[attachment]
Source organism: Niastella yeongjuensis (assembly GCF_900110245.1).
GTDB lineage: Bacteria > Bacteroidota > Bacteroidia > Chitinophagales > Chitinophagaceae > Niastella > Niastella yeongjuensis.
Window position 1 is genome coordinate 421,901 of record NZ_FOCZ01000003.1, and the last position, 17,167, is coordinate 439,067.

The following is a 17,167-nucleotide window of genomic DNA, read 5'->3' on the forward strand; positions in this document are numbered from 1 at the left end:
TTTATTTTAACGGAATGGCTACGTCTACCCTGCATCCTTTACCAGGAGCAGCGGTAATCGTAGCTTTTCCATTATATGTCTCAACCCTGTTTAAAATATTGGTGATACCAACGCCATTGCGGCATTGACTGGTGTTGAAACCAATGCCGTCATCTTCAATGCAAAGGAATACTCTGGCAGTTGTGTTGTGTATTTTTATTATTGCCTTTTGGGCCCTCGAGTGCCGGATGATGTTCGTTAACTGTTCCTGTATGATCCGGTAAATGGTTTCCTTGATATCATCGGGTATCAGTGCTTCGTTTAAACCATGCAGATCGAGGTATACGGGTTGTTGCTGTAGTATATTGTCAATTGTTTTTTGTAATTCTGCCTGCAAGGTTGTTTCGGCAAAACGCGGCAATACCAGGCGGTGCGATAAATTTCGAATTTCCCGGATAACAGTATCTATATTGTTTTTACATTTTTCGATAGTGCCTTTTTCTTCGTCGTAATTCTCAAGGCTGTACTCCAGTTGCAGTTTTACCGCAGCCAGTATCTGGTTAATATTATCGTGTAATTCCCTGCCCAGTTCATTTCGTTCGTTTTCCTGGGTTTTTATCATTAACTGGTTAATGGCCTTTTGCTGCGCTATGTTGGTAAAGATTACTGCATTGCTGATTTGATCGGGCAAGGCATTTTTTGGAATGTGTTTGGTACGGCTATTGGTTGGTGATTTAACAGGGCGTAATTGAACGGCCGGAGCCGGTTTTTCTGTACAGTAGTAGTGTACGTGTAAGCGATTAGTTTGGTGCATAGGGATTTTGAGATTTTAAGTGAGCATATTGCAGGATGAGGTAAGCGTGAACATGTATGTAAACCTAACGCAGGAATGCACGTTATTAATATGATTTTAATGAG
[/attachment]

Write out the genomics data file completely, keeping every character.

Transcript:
Source organism: Niastella yeongjuensis (assembly GCF_900110245.1).
GTDB lineage: Bacteria > Bacteroidota > Bacteroidia > Chitinophagales > Chitinophagaceae > Niastella > Niastella yeongjuensis.
Window position 1 is genome coordinate 421,901 of record NZ_FOCZ01000003.1, and the last position, 17,167, is coordinate 439,067.

The following is a 17,167-nucleotide window of genomic DNA, read 5'->3' on the forward strand; positions in this document are numbered from 1 at the left end:
TTTATTTTAACGGAATGGCTACGTCTACCCTGCATCCTTTACCAGGAGCAGCGGTAATCGTAGCTTTTCCATTATATGTCTCAACCCTGTTTAAAATATTGGTGATACCAACGCCATTGCGGCATTGACTGGTGTTGAAACCAATGCCGTCATCTTCAATGCAAAGGAATACTCTGGCAGTTGTGTTGTGTATTTTTATTATTGCCTTTTGGGCCCTCGAGTGCCGGATGATGTTCGTTAACTGTTCCTGTATGATCCGGTAAATGGTTTCCTTGATATCATCGGGTATCAGTGCTTCGTTTAAACCATGCAGATCGAGGTATACGGGTTGTTGCTGTAGTATATTGTCAATTGTTTTTTGTAATTCTGCCTGCAAGGTTGTTTCGGCAAAACGCGGCAATACCAGGCGGTGCGATAAATTTCGAATTTCCCGGATAACAGTATCTATATTGTTTTTACATTTTTCGATAGTGCCTTTTTCTTCGTCGTAATTCTCAAGGCTGTACTCCAGTTGCAGTTTTACCGCAGCCAGTATCTGGTTAATATTATCGTGTAATTCCCTGCCCAGTTCATTTCGTTCGTTTTCCTGGGTTTTTATCATTAACTGGTTAATGGCCTTTTGCTGCGCTATGTTGGTAAAGATTACTGCATTGCTGATTTGATCGGGCAAGGCATTTTTTGGAATGTGTTTGGTACGGCTATTGGTTGGTGATTTAACAGGGCGTAATTGAACGGCCGGAGCCGGTTTTTCTGTACAGTAGTAGTGTACGTGTAAGCGATTAGTTTGGTGCATAGGGATTTTGAGATTTTAAGTGAGCATATTGCAGGATGAGGTAAGCGTGAACATGTATGTAAACCTAACGCAGGAATGCACGTTATTAATATGATTTTAATGAG